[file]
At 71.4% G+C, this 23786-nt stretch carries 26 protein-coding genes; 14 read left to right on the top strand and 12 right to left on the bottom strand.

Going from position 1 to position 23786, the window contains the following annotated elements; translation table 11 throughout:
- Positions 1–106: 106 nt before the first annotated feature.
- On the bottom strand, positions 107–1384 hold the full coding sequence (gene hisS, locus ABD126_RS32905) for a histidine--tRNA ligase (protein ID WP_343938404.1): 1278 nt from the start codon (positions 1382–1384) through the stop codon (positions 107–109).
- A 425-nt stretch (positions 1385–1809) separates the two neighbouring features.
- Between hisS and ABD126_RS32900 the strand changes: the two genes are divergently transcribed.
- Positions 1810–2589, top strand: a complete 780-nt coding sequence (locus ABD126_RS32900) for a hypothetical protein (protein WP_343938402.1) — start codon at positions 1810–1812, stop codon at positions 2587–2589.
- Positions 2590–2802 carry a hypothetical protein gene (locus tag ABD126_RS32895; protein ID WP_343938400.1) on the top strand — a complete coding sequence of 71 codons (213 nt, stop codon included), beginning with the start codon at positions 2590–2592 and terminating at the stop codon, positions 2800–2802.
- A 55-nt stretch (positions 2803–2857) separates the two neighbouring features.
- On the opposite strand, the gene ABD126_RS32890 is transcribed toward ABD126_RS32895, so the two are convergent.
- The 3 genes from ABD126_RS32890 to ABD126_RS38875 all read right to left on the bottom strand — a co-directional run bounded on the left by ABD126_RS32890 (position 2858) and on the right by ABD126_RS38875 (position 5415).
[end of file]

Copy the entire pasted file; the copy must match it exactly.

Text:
At 71.4% G+C, this 23786-nt stretch carries 26 protein-coding genes; 14 read left to right on the top strand and 12 right to left on the bottom strand.

Going from position 1 to position 23786, the window contains the following annotated elements; translation table 11 throughout:
- Positions 1–106: 106 nt before the first annotated feature.
- On the bottom strand, positions 107–1384 hold the full coding sequence (gene hisS, locus ABD126_RS32905) for a histidine--tRNA ligase (protein ID WP_343938404.1): 1278 nt from the start codon (positions 1382–1384) through the stop codon (positions 107–109).
- A 425-nt stretch (positions 1385–1809) separates the two neighbouring features.
- Between hisS and ABD126_RS32900 the strand changes: the two genes are divergently transcribed.
- Positions 1810–2589, top strand: a complete 780-nt coding sequence (locus ABD126_RS32900) for a hypothetical protein (protein WP_343938402.1) — start codon at positions 1810–1812, stop codon at positions 2587–2589.
- Positions 2590–2802 carry a hypothetical protein gene (locus tag ABD126_RS32895; protein ID WP_343938400.1) on the top strand — a complete coding sequence of 71 codons (213 nt, stop codon included), beginning with the start codon at positions 2590–2592 and terminating at the stop codon, positions 2800–2802.
- A 55-nt stretch (positions 2803–2857) separates the two neighbouring features.
- On the opposite strand, the gene ABD126_RS32890 is transcribed toward ABD126_RS32895, so the two are convergent.
- The 3 genes from ABD126_RS32890 to ABD126_RS38875 all read right to left on the bottom strand — a co-directional run bounded on the left by ABD126_RS32890 (position 2858) and on the right by ABD126_RS38875 (position 5415).